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dc.contributor.authorFerriter, Michael
dc.contributor.authorHuband, Nick
dc.date.accessioned2017-09-20T15:56:15Z
dc.date.available2017-09-20T15:56:15Z
dc.date.issued2005
dc.identifier.citationFerriter, M. & Huband, N. (2005). Does the non-randomized controlled study have a place in the systematic review? A pilot study. Criminal Behaviour and Mental Health, 15 (2), pp.111-120.
dc.identifier.other10.1002/cbm.43
dc.identifier.urihttp://hdl.handle.net/20.500.12904/10900
dc.description.abstractBackground: A major issue in any systematic review is deciding which trials or studies to include and which to exclude. The Cochrane Collaboration and similar respected organizations have traditionally viewed the randomized trial (RCT) as the only acceptable evidence on treatment outcome. However, many systematic reviews are indeterminate because they include insufficient RCTs whilst they reject large numbers of non-randomized controlled studies. This is particularly true in forensic mental health, a domain where RCT methodology can be problematic. Systematic reviews could become more informative if reviewers knew when, and under what circumstances, non-randomized designs are acceptable for inclusion alongside RCTs.; Method: This pilot study explores whether good-quality, controlled, non-randomized studies can be reliable surrogates for RCTs. We examined two published reviews from the Cochrane Schizophrenia Group. We compared outcomes between (a) randomized trials (that had been included) and non-randomized studies (that had been excluded), and (b) between high- and low-quality studies using an established quality checklist.; Results: In the first review, effect scores were similar for randomized and non-randomized studies and relatively insensitive to study quality. In the second review, the treatment effect was considerably lower for the RCT group - here, however, studies of high-quality showed much smaller effect scores than those of low-quality on two separate outcomes.; Conclusions: Non-randomized controlled studies of high quality can produce outcomes that approximate to those found in RCTs. Trial quality may have a greater impact on treatment effect size than randomization alone, suggesting that randomization should not be seen as a reliable proxy for overall quality. The problems and issues still to be resolved are discussed with recommendations for future research.;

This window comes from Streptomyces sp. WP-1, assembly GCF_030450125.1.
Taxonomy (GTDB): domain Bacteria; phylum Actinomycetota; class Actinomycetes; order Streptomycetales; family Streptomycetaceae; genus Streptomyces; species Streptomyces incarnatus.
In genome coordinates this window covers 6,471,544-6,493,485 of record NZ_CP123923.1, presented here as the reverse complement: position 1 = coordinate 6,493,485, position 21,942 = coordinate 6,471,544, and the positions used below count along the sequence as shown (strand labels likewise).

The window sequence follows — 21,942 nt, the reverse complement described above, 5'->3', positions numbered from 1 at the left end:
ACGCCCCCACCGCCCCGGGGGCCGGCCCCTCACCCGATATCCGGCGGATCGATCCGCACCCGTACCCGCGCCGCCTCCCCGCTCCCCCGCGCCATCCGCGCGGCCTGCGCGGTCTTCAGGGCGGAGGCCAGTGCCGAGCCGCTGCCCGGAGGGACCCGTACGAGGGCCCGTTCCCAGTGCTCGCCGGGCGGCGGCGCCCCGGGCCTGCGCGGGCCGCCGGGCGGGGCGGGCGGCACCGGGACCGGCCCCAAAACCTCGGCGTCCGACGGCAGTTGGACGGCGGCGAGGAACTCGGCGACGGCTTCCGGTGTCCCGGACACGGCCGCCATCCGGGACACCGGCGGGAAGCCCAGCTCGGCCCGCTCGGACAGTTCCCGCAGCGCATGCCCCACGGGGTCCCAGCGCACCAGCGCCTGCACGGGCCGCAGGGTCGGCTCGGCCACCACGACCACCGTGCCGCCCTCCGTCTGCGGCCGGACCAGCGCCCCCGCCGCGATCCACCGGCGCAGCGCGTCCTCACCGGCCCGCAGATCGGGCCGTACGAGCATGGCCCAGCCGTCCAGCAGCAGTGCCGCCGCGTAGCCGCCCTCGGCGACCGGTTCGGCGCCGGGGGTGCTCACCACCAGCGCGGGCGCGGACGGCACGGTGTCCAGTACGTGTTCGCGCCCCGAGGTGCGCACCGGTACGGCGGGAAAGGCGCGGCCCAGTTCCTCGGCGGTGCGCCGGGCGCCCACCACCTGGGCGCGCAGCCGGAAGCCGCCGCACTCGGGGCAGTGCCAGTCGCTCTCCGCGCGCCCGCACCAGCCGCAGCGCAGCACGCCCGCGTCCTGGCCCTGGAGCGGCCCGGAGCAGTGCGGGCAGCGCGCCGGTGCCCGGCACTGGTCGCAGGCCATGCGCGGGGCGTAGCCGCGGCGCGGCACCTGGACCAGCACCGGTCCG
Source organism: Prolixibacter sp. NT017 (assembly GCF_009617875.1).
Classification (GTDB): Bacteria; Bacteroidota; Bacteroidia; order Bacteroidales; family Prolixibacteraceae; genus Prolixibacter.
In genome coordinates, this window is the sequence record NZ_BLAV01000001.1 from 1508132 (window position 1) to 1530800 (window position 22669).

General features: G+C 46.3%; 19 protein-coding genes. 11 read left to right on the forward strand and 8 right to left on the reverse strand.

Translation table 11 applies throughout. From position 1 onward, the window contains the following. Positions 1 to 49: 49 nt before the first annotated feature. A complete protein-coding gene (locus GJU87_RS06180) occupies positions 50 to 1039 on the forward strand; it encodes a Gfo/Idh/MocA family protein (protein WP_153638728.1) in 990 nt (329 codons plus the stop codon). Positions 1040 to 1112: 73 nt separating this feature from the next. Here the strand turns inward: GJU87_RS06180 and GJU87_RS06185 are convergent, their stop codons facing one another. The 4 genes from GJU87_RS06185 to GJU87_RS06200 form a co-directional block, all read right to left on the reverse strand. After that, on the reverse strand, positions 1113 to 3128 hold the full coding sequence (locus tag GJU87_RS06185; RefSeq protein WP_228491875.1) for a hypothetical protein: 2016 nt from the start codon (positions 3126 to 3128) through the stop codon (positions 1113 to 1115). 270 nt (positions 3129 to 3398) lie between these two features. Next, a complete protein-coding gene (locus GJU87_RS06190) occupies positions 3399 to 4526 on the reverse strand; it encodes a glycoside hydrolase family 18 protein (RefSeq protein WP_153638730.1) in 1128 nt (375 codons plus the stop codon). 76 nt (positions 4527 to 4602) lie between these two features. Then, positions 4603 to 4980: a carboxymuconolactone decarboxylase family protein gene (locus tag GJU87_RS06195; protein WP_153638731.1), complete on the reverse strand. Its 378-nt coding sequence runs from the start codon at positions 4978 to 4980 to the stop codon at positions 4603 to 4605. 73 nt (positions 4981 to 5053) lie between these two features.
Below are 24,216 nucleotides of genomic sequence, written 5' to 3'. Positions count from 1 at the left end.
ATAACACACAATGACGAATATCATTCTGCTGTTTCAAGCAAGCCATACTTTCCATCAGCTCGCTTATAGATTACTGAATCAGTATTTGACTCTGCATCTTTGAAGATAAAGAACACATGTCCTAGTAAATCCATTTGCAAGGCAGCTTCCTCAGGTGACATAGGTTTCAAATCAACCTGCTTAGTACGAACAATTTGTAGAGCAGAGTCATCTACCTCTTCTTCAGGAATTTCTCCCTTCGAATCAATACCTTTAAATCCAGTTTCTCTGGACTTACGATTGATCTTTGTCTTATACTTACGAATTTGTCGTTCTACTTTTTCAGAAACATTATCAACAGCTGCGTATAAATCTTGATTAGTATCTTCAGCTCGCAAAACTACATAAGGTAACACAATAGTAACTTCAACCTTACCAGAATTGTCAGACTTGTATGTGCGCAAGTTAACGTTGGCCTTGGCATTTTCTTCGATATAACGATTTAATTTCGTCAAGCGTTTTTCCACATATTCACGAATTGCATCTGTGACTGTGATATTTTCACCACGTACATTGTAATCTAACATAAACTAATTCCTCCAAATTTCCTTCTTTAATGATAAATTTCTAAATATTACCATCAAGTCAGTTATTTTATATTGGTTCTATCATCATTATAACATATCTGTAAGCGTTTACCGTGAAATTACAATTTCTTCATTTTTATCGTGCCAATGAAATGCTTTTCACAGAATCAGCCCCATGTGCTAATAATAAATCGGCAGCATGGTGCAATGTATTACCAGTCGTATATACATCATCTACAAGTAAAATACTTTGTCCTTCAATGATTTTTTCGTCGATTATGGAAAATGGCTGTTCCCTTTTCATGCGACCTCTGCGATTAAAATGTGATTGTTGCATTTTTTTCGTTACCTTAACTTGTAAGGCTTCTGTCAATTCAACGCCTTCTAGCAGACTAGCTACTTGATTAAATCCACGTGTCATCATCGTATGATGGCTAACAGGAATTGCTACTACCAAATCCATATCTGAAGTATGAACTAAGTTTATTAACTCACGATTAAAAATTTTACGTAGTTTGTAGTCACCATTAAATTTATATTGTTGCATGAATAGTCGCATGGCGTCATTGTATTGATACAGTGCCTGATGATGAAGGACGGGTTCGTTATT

dc.description.urihttp://onlinelibrary.wiley.com/doi/10.1002/cbm.43/full
dc.subjectMovement disorders
dc.subjectSchizophrenia
dc.subjectTherapeutic community
dc.titleDoes the non-randomized controlled study have a place in the systematic review? A pilot study
dc.typeArticle


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